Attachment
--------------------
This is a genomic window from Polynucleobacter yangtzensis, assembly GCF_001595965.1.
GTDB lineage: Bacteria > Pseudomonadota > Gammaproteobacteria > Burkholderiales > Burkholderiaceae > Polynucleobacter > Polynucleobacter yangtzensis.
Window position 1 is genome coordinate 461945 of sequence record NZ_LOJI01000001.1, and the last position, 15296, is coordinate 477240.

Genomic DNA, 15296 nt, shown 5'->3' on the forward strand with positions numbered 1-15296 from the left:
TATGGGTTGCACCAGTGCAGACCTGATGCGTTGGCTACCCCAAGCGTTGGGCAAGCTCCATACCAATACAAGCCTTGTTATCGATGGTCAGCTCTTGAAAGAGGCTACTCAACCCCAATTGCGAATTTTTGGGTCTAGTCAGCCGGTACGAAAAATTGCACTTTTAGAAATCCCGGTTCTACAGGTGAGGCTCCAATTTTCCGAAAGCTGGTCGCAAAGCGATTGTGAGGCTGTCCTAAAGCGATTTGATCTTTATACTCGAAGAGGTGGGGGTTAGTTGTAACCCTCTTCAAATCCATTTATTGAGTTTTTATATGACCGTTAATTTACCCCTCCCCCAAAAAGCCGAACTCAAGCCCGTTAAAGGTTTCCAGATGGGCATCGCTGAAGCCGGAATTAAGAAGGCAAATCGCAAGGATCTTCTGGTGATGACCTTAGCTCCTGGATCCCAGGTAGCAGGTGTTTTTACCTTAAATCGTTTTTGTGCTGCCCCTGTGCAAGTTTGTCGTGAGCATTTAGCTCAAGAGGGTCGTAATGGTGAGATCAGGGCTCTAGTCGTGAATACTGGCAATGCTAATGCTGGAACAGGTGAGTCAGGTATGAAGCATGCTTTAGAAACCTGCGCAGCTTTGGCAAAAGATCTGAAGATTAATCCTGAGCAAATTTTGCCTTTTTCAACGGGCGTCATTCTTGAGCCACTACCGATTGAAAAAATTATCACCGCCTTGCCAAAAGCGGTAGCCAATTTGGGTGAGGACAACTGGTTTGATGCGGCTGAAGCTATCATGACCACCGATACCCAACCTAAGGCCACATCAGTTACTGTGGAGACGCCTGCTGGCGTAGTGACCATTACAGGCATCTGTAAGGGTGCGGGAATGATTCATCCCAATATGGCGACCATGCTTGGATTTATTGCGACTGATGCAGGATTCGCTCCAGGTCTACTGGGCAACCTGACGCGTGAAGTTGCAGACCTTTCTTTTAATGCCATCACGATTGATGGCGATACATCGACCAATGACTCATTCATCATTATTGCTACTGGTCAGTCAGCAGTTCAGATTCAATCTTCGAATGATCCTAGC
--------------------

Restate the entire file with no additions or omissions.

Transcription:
This is a genomic window from Polynucleobacter yangtzensis, assembly GCF_001595965.1.
GTDB lineage: Bacteria > Pseudomonadota > Gammaproteobacteria > Burkholderiales > Burkholderiaceae > Polynucleobacter > Polynucleobacter yangtzensis.
Window position 1 is genome coordinate 461945 of sequence record NZ_LOJI01000001.1, and the last position, 15296, is coordinate 477240.

Genomic DNA, 15296 nt, shown 5'->3' on the forward strand with positions numbered 1-15296 from the left:
TATGGGTTGCACCAGTGCAGACCTGATGCGTTGGCTACCCCAAGCGTTGGGCAAGCTCCATACCAATACAAGCCTTGTTATCGATGGTCAGCTCTTGAAAGAGGCTACTCAACCCCAATTGCGAATTTTTGGGTCTAGTCAGCCGGTACGAAAAATTGCACTTTTAGAAATCCCGGTTCTACAGGTGAGGCTCCAATTTTCCGAAAGCTGGTCGCAAAGCGATTGTGAGGCTGTCCTAAAGCGATTTGATCTTTATACTCGAAGAGGTGGGGGTTAGTTGTAACCCTCTTCAAATCCATTTATTGAGTTTTTATATGACCGTTAATTTACCCCTCCCCCAAAAAGCCGAACTCAAGCCCGTTAAAGGTTTCCAGATGGGCATCGCTGAAGCCGGAATTAAGAAGGCAAATCGCAAGGATCTTCTGGTGATGACCTTAGCTCCTGGATCCCAGGTAGCAGGTGTTTTTACCTTAAATCGTTTTTGTGCTGCCCCTGTGCAAGTTTGTCGTGAGCATTTAGCTCAAGAGGGTCGTAATGGTGAGATCAGGGCTCTAGTCGTGAATACTGGCAATGCTAATGCTGGAACAGGTGAGTCAGGTATGAAGCATGCTTTAGAAACCTGCGCAGCTTTGGCAAAAGATCTGAAGATTAATCCTGAGCAAATTTTGCCTTTTTCAACGGGCGTCATTCTTGAGCCACTACCGATTGAAAAAATTATCACCGCCTTGCCAAAAGCGGTAGCCAATTTGGGTGAGGACAACTGGTTTGATGCGGCTGAAGCTATCATGACCACCGATACCCAACCTAAGGCCACATCAGTTACTGTGGAGACGCCTGCTGGCGTAGTGACCATTACAGGCATCTGTAAGGGTGCGGGAATGATTCATCCCAATATGGCGACCATGCTTGGATTTATTGCGACTGATGCAGGATTCGCTCCAGGTCTACTGGGCAACCTGACGCGTGAAGTTGCAGACCTTTCTTTTAATGCCATCACGATTGATGGCGATACATCGACCAATGACTCATTCATCATTATTGCTACTGGTCAGTCAGCAGTTCAGATTCAATCTTCGAATGATCCTAGC